Tied to the community

Many of our authors could tell a story about the writing of their books, but Nic Compton’s is particularly touching. His new book A Knot a Day is a wonderful collection of 365 knot-based projects (from mastering a bowline to making a garden swing for the kids), and is something all of us here would have liked to have had to see us through our time at home this year.

It was just after the start of the first UK lockdown that the commission for my new book came through. It was called A Knot a Day and was intended to contain 365 knots – a knot for each day of the year – with the accent firmly on the practical and the fun. It was the perfect lockdown project, or so it seemed. And so I buried myself in my garden office and started researching 165 new knots to go with the 200 I already had. And what a wealth of interesting knots I found to go alongside the standard knot fare: there were knots for ladders, swings and zipwires; knots for bracelet, necklaces and keyrings; knots for shoelaces, ties and scarves – and a whole raft of ‘magic’ knots, which proved especially challenging.

Trouble was, although lockdown was an ideal time for researching and writing about stuff, it wasn’t so good for getting hold of materials and, eventually, the models I’d need to take the photos – for I was determined as much as possible to take the knots out of the studio and into ‘real’ life. For a start, I’d need a lot more rope than I happened to have on my various boats, but it was hard to know exactly what sort. In desperation, I posted a message on social media asking if anyone could lend me some rope. Straight away I got a reply from the local forest school teacher, saying she would lend me what turned out to be a rucksack full of climbing rope, including several different coloured lengths of paracord (thanks Lisa!). Next, a crafty friend from up the road offered me a bag full of macramé string of different colours and sizes, mostly unopened (thanks Caroline!).

For the next few weeks I had a great time, heading off to the woods with my kids to photograph various outdoorsy knots, up to Dartmoor for the climbing knots, and to Bantham Beach for kite and three-legged race knots (thanks Betty and Sol!). My son even helped with the simpler magic trick knots, and my daughter obliged by modelling some strange and unusual shoelace knots (her pink trainers were just the trick!). When all else failed, my wife stepped into help, as well as providing invaluable styling advice (thanks Anna!). But, inevitably, after a while their enthusiasm waned and I realised I need some fresh blood. By then, the lockdown restrictions had eased and we were allowed to meet in small numbers and mix with friends at a social distance.

It started off with a couple of my daughter’s friends, who had heard about the book and were keen to have their photos in there too (thanks Daisy and Esme!). And, if they were going to have their photos in the book, then their parents weren’t going to be left out either (thanks Jo and Steve!). By then, I had cleared half my office and turned it into a photographic studio. To get more an age mix, I asked my daughter’s piano teacher and her sister (who also taught my daughter the piano!) to model some of the scarves (thanks Tabitha and Matilda!). To help redress the gender balance, the waiter at the local quayside café had been furloughed and was more than happy to spend four days with me trying out different tie knots and grappling with the harder magic knots (thanks Graham!). And that’s not to mention the important task of modelling the various cat and dog accessories (thanks Mitzy and Winnie!)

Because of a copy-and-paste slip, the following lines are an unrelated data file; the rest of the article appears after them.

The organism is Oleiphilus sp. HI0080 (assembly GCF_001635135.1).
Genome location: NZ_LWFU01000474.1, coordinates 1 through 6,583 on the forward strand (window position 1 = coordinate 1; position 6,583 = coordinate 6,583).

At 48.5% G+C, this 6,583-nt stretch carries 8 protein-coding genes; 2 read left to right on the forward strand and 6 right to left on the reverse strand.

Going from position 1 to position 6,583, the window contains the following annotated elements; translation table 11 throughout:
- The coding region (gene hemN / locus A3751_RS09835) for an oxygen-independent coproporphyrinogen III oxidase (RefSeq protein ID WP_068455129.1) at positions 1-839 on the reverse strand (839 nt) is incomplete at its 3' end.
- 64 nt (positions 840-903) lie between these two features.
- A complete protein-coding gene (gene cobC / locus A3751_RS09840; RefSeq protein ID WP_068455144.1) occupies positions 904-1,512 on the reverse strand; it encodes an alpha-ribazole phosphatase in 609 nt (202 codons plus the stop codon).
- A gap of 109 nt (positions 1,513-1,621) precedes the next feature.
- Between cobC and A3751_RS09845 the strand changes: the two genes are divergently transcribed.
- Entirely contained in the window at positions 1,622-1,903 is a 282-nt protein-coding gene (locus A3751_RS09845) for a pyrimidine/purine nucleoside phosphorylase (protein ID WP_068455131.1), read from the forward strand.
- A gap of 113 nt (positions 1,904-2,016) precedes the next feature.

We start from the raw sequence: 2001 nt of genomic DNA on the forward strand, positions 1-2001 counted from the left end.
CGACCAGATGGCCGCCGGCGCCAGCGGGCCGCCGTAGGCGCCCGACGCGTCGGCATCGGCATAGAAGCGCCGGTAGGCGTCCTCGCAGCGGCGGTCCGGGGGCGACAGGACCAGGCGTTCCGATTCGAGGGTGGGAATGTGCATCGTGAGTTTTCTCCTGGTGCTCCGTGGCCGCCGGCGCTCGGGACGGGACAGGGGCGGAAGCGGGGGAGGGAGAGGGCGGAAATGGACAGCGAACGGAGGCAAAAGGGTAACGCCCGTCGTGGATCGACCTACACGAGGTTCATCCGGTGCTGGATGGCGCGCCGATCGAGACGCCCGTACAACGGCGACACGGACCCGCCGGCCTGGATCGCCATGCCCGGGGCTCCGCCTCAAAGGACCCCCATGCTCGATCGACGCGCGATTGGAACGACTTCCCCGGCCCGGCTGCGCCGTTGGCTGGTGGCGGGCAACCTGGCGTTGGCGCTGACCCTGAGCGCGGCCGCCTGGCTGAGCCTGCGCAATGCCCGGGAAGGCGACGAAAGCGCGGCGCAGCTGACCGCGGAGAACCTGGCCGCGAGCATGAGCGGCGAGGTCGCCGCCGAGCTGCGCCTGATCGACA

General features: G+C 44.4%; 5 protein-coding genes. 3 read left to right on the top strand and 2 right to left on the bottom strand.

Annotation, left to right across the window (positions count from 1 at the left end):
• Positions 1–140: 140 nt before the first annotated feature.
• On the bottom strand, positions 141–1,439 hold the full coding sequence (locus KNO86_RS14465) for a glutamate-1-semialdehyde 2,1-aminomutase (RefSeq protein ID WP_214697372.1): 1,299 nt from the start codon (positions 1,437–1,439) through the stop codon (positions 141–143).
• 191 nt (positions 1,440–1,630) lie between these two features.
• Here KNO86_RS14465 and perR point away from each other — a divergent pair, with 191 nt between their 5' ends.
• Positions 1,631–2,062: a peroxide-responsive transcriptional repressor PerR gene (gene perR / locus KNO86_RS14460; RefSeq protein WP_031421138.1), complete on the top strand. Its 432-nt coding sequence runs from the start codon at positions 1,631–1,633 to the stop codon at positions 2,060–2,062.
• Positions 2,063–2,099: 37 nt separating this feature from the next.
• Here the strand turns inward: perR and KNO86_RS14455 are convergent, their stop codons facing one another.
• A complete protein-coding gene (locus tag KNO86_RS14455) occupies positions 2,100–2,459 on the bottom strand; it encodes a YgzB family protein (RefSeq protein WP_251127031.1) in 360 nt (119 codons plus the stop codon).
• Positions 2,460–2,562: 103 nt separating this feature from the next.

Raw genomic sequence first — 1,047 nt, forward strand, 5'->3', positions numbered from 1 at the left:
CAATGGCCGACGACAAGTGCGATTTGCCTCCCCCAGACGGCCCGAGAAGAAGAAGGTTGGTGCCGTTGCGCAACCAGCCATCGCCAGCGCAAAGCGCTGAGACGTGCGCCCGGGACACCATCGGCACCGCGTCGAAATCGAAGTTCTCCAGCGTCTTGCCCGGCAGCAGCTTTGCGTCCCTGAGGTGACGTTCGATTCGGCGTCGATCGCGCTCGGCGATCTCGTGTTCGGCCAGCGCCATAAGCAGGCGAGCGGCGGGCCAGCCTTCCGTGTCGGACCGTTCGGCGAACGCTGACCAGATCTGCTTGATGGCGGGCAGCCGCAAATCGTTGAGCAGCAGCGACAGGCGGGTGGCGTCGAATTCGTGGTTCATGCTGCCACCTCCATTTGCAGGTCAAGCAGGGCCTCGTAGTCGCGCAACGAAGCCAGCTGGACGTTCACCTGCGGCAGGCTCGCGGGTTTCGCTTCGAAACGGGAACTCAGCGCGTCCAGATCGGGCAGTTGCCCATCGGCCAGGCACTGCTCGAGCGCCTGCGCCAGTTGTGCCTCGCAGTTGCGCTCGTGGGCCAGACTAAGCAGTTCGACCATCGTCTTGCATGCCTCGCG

Help came in other forms too. I snapped up a rustic coffee table a friend was giving away on a community group, which became the default background for most of my studio shots (thanks Kate!). And, when I tired of that, my builder lent me a stunning black slate (thanks Steve!). The village shop had stopped stocking the lighters I needed to seal the ends of rope, but luckily one of the assistants had just stopped smoking and was delighted to offload some of her leftover lighters (thanks Kirsten!). And those aren’t just any woods featured in the photos; they belong to the grandfather of one of my daughter’s friends (thanks Anthony!).

In the end, more than 20 people in the village contributed to the book in some form – a genuine and generous community effort, for which I am hugely grateful. For most, their only payment was a paracord ninja turtle figure (see page 335 of the book) and a free copy of the book. And yet, strangely, this community involvement was only made possible due to the lockdown. At any other time, most of these people would have been too busy to spend time modelling photos of knots, but as it turned out the project provided a break from the monotony of lockdown.

By the time I finished, Jo was back at work training guide dogs for the blind, Steve was back providing educational facilities at the zoo, Tabitha was back in Bristol studying dentistry, Matilda was in Cardiff studying music, Graham was at Reading doing a PhD in maritime history… Life has returned to almost-normal, and it seems unlikely that the circumstances which created the book will never happen again. For, apart from being a fun and informative book of knots, for me A Knot A Day will always be a snapshot of Lockdown 2020 and of a community that came to help.

A Knot a Day is published on 10th December, RRP £16.99. You can buy it at a special discount direct from our website here: https://www.bloomsbury.com/uk/a-knot-a-day-9781472985163/